Other Swing Changes

API for Adding Actions to ActionEvent Sources


Swing provides an implementation of the Command pattern which helps application developer centralize functionality which can be accessed from multiple places in the GUI. The Action interface is used to provide a stateful ActionListener which can provide the implementation of functionality accessed for example from the toolbar, a menu item, and a keyboard binding. As the state of the Action changes, for instance when it becomes disabled, the associated controls change their state accordingly (they also become disabled).

The Problem

For Actions to work as intended, the following connections need to be made (assume the Action has already been created):
  1. The control needs to be created
  2. The Action is added as an ActionListener on the control
  3. A PropertyChangeListener is created which describes how the control should be updated in response to PropertyChangeEvents on the Action
  4. The PropertyChangeListener is added as a listener on the Action.
  5. Information about the linkage may need to be retained so it can be undone to allow garbage collection (in 1.2 this can be automatically handled with WeakRefs).
Since a typical application may have between 5 and 25 Actions, and 2-3 controls per Action, the steps above need to be done up to 75 times!

In order to relieve the developer of much of this burden, we have provided a way to have this done automatically, through helper methods on potential Containers of Actions. The three places where this is surfaced in Swing at present are: public JButton add(Action a) public JMenuItem add(Action a) public JMenuItem add(Action a)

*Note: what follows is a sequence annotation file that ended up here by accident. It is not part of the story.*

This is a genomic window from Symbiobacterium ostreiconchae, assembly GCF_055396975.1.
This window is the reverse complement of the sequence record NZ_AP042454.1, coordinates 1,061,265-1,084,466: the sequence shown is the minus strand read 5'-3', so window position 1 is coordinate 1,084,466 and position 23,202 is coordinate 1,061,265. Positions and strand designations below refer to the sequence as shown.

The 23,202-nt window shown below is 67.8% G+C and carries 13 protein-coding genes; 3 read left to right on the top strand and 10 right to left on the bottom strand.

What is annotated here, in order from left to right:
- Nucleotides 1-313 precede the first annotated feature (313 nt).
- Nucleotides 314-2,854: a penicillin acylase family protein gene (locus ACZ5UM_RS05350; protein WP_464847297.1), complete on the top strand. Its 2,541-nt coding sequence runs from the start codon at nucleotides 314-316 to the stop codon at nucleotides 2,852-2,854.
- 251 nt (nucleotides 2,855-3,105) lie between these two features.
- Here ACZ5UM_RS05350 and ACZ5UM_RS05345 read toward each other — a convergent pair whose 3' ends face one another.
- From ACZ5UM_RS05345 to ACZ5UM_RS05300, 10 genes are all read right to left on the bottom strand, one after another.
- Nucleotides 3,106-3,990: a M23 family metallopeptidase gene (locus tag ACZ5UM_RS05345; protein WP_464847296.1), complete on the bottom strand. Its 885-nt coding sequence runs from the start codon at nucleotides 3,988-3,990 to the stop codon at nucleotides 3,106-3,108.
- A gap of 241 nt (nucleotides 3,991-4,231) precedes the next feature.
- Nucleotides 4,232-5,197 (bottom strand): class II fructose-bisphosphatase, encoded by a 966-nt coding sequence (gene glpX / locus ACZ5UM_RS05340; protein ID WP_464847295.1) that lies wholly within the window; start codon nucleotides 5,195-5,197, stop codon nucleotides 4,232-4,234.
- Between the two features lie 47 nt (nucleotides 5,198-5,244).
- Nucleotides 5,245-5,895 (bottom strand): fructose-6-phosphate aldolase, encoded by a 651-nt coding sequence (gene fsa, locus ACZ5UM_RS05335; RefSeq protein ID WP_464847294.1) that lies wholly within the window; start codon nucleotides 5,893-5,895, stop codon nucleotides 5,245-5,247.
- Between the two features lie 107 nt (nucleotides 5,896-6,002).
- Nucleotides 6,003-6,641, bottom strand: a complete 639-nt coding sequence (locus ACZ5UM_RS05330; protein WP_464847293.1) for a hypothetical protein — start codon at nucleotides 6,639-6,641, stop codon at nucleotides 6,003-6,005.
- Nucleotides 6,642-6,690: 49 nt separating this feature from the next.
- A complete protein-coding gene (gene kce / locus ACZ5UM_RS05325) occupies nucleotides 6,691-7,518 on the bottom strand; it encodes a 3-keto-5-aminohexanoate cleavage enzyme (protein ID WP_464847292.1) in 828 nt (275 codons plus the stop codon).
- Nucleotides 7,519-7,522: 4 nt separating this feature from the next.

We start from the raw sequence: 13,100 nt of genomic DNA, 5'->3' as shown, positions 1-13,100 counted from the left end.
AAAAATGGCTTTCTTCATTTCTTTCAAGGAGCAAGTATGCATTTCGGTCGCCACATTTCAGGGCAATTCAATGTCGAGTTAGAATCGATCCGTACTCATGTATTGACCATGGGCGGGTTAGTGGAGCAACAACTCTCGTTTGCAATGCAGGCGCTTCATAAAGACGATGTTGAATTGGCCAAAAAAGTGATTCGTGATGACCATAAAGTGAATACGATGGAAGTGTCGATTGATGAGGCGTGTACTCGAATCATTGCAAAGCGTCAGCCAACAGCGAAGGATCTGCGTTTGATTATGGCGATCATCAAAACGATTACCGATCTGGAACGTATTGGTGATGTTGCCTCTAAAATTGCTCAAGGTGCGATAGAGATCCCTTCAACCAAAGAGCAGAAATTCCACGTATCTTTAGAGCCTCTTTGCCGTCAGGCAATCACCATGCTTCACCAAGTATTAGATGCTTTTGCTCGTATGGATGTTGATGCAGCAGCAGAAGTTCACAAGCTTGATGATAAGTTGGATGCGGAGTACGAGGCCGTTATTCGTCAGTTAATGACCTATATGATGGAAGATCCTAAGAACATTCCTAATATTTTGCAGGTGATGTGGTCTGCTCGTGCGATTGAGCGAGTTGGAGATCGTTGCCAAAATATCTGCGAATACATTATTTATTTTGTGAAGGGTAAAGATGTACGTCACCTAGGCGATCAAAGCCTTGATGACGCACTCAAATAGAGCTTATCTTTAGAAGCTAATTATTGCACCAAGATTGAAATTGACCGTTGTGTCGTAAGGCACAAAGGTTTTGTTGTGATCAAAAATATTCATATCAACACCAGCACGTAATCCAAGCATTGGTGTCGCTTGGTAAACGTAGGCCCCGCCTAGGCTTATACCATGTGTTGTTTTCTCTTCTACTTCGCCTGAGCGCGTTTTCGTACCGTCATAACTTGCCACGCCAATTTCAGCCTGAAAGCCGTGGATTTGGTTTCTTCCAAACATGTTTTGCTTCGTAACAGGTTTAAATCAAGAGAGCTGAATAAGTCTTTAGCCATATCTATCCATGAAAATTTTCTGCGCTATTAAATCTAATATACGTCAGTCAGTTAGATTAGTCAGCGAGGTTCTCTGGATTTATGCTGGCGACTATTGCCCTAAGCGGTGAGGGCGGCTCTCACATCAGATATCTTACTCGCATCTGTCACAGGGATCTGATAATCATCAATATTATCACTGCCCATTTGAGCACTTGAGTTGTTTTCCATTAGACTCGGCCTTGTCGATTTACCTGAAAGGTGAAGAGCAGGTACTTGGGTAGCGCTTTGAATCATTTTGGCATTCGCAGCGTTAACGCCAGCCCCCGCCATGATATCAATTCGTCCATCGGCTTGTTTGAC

The problems with this approach are several:

  1. It is highly problematic for Builders, since it overloads Container.add() to allow a non-Component parameter which is not itself the thing that ends up being added.
  2. Developers cannot participate in the configuration of the controls created without subclassing the container classes
  3. Even if they do subclass, the granularity of the configuration ends up being per-Container instead of per-control added.
  4. It limits developers to the expected control for each Container rather than allowing the full range of ActionEvent sources which Action permits.


Many developers have commented that they would prefer to create their own controls which are ActionEvent sources and then have a method which connects them to a particular Action. The solution is along these lines, and addresses the deficiencies listed above.

The added API is initially added to AbstractButton, which defines the abstract superclass of JButton, JMenuItem, JMenu, JCheckBox, etc.

The new public methods are as follows:

In addition, constructors have been added to the ActionEvent sources which will allow for creating a control directly with the supplied Action.

In JButton:

Equivalent constructors have been added to: Notes:

createAction Factory Methods for JToolBar, JPopupMenu, JMenu

New factory methods allow one to control what toolbars and menus create when an action is added directly, i.e. with the add method.

Addition to JToolBar:

Addition to JPopupMenu: Addition to JMenu:

New Action Constants


Add AbstractAction getKeys Method

This new method is needed for serialization of Abstract Actions, and gives the developer a way to find out which keys have been set for the AbstractAction.


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